Bear Tree Bear Bottom

Longtime Centennial favorite Bear Tree Tavern and Cafe changed ownership in late June after 19 years with owners Jill Gustafson and Al Buick. Now called Bear Bottom Bar and Grill, the restaurant hopes to keep the same small-town, homemade atmosphere.

As a young girl growing up in Centennial, Jill Gustafson said she remembers seeing a restaurant being built along the highway, and she would play and pretend that she worked there helping customers.

Fast forward, and she not only worked at the restaurant — she co-owned it with partner Al Buick. But after 19 years of meeting tourists, chatting with the local regulars and serving up some of the best homemade food in the county, Gustafson is hanging up her apron as the Bear Tree Tavern and Café is changing ownership and name to Bear Bottom Bar and Grill. 

“We’ve built a great foundation,” Gustafson told the Boomerang. “We just felt it was time for new energy, new youth to come in and do something.”

A staple of Centennial for tourists and locals alike, Gustafson said she wanted to make Bear Tree “a nook and cranny for all people.” The business focused on personal touches, like a back bar handmade by Buick and the home-cooked food with ingredients like marinara sauce and green chili made from scratch. The tavern’s consistent hours — open every day for lunch and dinner — made it a go-to stop even between tourist seasons.

“It really gave life to Centennial,” Gustafson said. “Up until that time, not all the businesses were open seven days a week. … I liked being able to give them a consistency, knowing they could always come for food and that it was always open.”

She added she wanted the restaurant to consistently benefit as much of the community as possible. Most — if not all — of her employees were local to Centennial and the restaurant frequently hosted community outreach and fundraising events for the Centennial Elementary School and the Centennial Library, a branch of the Albany County Public Library.

The restaurant also frequently hosted dozens of live music acts every summer, helping to foster the down-home atmosphere.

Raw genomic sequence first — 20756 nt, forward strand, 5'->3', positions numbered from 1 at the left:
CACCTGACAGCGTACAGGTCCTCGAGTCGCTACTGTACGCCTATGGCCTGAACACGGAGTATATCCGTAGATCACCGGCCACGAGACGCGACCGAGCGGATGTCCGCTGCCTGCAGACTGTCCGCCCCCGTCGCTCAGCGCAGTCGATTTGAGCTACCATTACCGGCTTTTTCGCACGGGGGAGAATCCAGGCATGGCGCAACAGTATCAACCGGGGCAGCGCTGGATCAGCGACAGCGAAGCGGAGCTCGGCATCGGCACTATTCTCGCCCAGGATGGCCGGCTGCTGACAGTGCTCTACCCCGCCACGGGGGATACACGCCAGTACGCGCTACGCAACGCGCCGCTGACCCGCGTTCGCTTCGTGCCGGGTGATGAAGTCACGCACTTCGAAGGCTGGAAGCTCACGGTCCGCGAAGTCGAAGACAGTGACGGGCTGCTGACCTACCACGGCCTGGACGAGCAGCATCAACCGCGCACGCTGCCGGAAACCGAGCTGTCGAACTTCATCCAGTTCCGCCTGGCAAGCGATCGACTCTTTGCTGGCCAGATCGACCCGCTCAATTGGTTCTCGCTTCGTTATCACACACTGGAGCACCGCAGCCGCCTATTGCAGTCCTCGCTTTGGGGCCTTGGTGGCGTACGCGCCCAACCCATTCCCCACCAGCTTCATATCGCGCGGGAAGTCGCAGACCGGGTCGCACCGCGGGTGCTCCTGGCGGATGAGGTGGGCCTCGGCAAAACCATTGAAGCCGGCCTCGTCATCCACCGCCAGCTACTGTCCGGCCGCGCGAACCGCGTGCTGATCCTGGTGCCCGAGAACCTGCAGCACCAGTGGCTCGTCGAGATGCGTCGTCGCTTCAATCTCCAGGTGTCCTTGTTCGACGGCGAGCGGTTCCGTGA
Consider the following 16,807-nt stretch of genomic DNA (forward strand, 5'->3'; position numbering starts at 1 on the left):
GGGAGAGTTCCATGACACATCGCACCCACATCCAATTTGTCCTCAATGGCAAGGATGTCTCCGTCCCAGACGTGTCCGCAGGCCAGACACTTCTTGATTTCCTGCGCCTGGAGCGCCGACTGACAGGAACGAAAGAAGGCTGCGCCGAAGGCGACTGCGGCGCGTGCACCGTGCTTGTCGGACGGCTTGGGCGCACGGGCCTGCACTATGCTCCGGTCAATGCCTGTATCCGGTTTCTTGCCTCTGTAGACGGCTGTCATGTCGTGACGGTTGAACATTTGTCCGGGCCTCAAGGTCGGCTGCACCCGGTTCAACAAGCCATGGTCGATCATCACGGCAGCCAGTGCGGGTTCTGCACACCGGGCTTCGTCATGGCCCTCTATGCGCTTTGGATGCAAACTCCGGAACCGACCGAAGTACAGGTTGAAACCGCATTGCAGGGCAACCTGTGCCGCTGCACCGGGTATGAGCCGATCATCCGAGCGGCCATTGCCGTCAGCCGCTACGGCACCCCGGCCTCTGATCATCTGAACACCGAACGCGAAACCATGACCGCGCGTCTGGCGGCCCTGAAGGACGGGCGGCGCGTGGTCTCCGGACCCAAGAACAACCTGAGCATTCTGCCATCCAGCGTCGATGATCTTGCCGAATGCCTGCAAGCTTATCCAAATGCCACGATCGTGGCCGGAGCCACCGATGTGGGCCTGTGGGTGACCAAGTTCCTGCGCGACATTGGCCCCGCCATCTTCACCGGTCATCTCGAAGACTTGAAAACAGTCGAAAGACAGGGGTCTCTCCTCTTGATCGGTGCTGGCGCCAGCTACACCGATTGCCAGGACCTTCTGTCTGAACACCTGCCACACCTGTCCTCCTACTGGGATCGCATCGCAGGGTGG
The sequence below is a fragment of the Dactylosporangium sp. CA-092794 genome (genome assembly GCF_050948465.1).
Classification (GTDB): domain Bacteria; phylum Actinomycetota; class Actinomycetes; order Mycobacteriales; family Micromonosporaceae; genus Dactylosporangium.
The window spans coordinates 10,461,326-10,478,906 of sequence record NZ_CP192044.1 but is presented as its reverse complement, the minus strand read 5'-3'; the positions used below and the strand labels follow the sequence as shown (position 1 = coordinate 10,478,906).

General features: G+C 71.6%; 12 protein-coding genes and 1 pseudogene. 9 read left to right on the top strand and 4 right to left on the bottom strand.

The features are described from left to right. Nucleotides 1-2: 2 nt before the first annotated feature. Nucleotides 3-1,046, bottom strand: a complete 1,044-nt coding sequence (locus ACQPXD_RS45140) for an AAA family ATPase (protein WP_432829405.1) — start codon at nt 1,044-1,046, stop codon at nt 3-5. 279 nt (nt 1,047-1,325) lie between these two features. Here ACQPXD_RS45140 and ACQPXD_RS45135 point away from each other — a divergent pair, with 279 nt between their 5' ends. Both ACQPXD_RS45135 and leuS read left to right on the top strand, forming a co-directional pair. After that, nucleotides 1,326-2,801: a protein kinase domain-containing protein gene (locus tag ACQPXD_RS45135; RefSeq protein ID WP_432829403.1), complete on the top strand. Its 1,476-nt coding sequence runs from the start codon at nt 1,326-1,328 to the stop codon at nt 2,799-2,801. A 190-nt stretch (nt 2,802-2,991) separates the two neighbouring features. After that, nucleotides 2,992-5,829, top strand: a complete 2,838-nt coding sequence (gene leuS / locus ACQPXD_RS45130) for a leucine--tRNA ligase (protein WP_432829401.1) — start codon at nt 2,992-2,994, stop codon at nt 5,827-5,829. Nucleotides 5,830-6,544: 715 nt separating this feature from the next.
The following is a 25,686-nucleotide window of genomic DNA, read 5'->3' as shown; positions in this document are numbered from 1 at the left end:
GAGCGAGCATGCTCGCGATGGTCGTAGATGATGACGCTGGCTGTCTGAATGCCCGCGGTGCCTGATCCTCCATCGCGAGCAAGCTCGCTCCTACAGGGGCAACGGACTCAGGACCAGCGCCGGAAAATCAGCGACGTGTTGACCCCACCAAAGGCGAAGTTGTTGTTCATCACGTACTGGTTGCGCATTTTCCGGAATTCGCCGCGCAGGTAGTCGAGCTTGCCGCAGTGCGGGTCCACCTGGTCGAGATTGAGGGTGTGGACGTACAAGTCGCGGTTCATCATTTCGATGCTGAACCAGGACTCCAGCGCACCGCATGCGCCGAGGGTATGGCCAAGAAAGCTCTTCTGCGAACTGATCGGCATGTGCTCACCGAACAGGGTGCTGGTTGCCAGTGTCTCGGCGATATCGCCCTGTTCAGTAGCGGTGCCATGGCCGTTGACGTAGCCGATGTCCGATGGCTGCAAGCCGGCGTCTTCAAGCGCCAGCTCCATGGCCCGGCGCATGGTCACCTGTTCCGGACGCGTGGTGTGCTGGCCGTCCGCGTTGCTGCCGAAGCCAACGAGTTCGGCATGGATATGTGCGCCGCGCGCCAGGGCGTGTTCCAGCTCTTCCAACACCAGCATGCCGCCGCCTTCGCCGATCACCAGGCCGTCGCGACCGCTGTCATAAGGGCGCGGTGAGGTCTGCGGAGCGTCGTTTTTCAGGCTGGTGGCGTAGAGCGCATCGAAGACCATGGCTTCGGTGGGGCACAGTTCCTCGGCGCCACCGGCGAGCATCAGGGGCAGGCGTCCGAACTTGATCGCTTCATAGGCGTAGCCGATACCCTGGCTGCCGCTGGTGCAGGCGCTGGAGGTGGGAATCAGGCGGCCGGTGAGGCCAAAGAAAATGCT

“Every day, I used to tell all the employees it’s just another day in paradise,” she said. “It was always fun going to work; I enjoyed going to work, I enjoyed my employees and I enjoyed my customers.”

Gustafson added she has “zero regrets” about her time with Bear Tree or her decision to sell it.

Fortunately, the new owners — the Taylor family — want to maintain and encourage the small town, family atmosphere, family member and co-owner Jim Osborn said. Having been involved in the restaurant industry for “pretty much all our lives,” they know how impactful they can be to a community.

“Pretty much the whole family had their first jobs in small-town restaurants and have been doing it ever since,” Osborn said. “It’s a great facility, a great time. We’re all Wyoming natives, so we’re very familiar with all of the opportunities and sometimes challenges that come with life in small-town Wyoming.”

The newly named restaurant, Bear Bottom, opened last week and Osborn said they’re waiting for the state health inspector to permit the use of their kitchen. In the meantime, they’ve been focusing on the tradition of giving back to the community with fundraisers all weekend, featuring live music and food with donations benefiting groups like the Centennial Volunteer Fire Department and the library. There is also a fundraiser today for the NiCi Self Historical Museum.

Osborn said their goal is to continue building the community, wanting to be a “part of the family and having everybody be part of our family.”

“That’s the way we were raised, the way we do things in life and that’s the way we plan to do things in our businesses,” Osborn said. “We want to get to know people and help put on events and things that bring folks together and continue life in a beautiful and scenic town.”

While Gustafson allowed the Taylor Family to continue using her recipes and menu, she did say she wanted to keep the name Bear Tree.

“It was just kind of a personal attachment I had,” she said.

Even as the ownership transitions, Gustafson plans to stay in Centennial, continuing to live in the house her father built there in the late 1950s.

“I like it here,” she said. “I love winters, and I’m not going anywhere.”

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